Univ. Removes ‘Introduction to Bondage’ Event After Backlash

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(Dmytro “Henry” AleksandrovHeadline USA) A public university in Indianapolis canceled a sexually explicit event that was scheduled in advance after the institution received backlash online because the person who was supposed to lead the event was a bondage instructor and reported author of rape erotica.

The “Introduction to Bondage” workshop for students was canceled by Indiana University–Purdue University Indianapolis (IUPUI) after the information about the person came up, Campus Reform reported.

As of Feb. 7, 2024, the event page on the IUPUI website doesn’t exist anymore.

According to an event description, bondage is “a form of consensual and recreational sex play that involves tying, restraining or binding a person with rope, handcuffs or other items that can restrict movement.”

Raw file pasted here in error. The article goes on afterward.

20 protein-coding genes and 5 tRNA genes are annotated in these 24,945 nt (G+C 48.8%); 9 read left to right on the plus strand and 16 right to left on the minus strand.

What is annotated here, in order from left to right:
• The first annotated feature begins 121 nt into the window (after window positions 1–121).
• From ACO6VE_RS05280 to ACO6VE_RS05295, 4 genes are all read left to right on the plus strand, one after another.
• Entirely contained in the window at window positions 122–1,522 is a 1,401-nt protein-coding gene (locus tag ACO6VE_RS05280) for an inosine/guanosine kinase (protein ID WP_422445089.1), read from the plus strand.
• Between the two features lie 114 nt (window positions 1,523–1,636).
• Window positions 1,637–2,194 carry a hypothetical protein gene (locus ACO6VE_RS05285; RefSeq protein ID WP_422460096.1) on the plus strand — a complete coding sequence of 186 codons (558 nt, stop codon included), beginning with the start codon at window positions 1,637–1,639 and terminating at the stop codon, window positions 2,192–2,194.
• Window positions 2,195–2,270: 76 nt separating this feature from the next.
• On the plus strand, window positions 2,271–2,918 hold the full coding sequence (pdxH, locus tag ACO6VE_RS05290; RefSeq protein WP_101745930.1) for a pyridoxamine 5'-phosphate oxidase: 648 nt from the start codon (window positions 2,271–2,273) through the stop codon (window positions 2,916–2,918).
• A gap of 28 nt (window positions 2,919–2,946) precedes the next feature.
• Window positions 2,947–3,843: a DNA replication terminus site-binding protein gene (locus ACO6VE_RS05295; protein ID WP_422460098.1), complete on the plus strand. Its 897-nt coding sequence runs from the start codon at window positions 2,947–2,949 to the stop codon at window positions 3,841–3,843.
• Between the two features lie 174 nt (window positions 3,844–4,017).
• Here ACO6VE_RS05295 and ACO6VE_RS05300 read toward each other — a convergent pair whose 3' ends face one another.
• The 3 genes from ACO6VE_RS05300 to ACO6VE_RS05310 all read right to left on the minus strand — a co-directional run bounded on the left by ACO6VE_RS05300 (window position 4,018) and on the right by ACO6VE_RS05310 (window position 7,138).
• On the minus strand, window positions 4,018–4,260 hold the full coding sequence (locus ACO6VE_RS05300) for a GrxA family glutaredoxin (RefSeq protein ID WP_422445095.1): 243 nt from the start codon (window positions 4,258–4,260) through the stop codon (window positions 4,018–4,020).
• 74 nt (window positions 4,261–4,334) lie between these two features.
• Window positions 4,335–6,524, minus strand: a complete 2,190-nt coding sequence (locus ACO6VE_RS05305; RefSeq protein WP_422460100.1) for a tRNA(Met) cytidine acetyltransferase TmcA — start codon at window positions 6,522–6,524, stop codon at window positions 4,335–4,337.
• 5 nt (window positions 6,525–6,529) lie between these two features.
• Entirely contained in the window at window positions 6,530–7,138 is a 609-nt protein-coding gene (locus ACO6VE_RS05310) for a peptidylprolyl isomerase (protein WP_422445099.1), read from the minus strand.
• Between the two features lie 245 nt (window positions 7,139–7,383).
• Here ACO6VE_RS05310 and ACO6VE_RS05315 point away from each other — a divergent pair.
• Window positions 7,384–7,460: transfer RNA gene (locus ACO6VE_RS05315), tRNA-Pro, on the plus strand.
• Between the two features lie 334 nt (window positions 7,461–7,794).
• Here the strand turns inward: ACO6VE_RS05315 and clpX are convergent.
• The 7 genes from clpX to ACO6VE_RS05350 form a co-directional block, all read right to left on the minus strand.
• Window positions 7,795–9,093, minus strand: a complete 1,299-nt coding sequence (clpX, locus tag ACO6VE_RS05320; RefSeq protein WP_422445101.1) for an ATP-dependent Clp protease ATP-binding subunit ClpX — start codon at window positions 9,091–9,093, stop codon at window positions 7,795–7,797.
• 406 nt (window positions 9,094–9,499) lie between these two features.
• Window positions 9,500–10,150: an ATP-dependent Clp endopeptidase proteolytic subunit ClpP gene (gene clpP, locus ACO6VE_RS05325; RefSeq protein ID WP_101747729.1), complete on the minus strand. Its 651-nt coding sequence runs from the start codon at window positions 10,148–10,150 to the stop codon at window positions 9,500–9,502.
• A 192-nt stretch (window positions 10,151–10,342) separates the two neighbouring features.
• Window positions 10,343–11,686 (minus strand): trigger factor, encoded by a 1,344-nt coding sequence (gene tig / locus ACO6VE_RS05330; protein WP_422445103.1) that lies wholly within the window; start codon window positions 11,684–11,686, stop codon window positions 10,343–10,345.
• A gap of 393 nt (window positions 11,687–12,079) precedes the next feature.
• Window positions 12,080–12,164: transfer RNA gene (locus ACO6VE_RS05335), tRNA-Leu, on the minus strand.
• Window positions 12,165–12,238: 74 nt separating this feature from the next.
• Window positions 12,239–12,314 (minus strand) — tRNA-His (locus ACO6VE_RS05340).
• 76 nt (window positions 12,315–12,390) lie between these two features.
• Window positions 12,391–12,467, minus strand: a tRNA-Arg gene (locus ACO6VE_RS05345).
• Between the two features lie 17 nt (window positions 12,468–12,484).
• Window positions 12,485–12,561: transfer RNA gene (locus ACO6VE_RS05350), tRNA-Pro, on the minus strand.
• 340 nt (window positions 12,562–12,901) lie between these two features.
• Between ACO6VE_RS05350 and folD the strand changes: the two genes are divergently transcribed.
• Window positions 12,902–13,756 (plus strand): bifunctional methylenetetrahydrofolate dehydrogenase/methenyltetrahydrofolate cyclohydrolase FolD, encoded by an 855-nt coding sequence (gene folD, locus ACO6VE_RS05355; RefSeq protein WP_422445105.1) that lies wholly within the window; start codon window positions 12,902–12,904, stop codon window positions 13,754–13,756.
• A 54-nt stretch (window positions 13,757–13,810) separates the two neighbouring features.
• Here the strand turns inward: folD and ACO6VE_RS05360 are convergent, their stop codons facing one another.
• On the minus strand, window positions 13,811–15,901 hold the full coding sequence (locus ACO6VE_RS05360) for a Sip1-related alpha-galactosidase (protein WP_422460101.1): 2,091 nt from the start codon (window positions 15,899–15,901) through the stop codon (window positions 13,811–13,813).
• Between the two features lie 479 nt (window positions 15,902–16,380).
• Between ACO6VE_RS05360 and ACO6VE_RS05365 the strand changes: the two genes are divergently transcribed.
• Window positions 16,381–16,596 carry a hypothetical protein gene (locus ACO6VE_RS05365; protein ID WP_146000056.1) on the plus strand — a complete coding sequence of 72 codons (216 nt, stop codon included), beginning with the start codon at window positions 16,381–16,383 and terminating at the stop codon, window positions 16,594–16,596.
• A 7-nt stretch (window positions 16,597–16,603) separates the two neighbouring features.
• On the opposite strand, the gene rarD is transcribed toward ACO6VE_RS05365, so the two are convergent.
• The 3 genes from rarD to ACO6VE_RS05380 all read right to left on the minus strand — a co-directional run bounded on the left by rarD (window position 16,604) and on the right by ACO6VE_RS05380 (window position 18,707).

Despite the event’s explicit sexual nature, the workshop was listed as “free and open to all IUPUI students.”

If the event were never canceled, students could’ve had a “hands-on experience with safe rope tying techniques” by a “renowned local expert” who goes by the name “Fynch” and is active on “FetLife,” a fetish-oriented social media platform where her writings, often linked to rape, coercion and suggested child pornography, are reportedly published.

Campus Reform also reported that one such account that belongs to “Fynch” has one piece of erotica titled “playtime” and depicts a terrified girl in a “onesie” with several men raping her after manipulating her and then saying that she should be blamed for being raped.

The university’s Office of Health and Wellness invited and sponsored “Fynch” to teach her class as a part of IUPUI’s Healthy Relationships Week.

Even though “Fynch’s” event was canceled, Healthy Relationships Week is still scheduled to take place, allowing things like “Safer Sex Fest,” “Condom Club training” and free STD testing.

IUPUI students openly criticized the event, mentioning that it doesn’t help prevent sexual assault, make the campus safer or make “the sex lives of students any safer.”

“Although the class is no longer happening, the university still has much to explain. There must be a public apology, as well as an assurance that the staff who were responsible for this will be terminated,” one of the students said.

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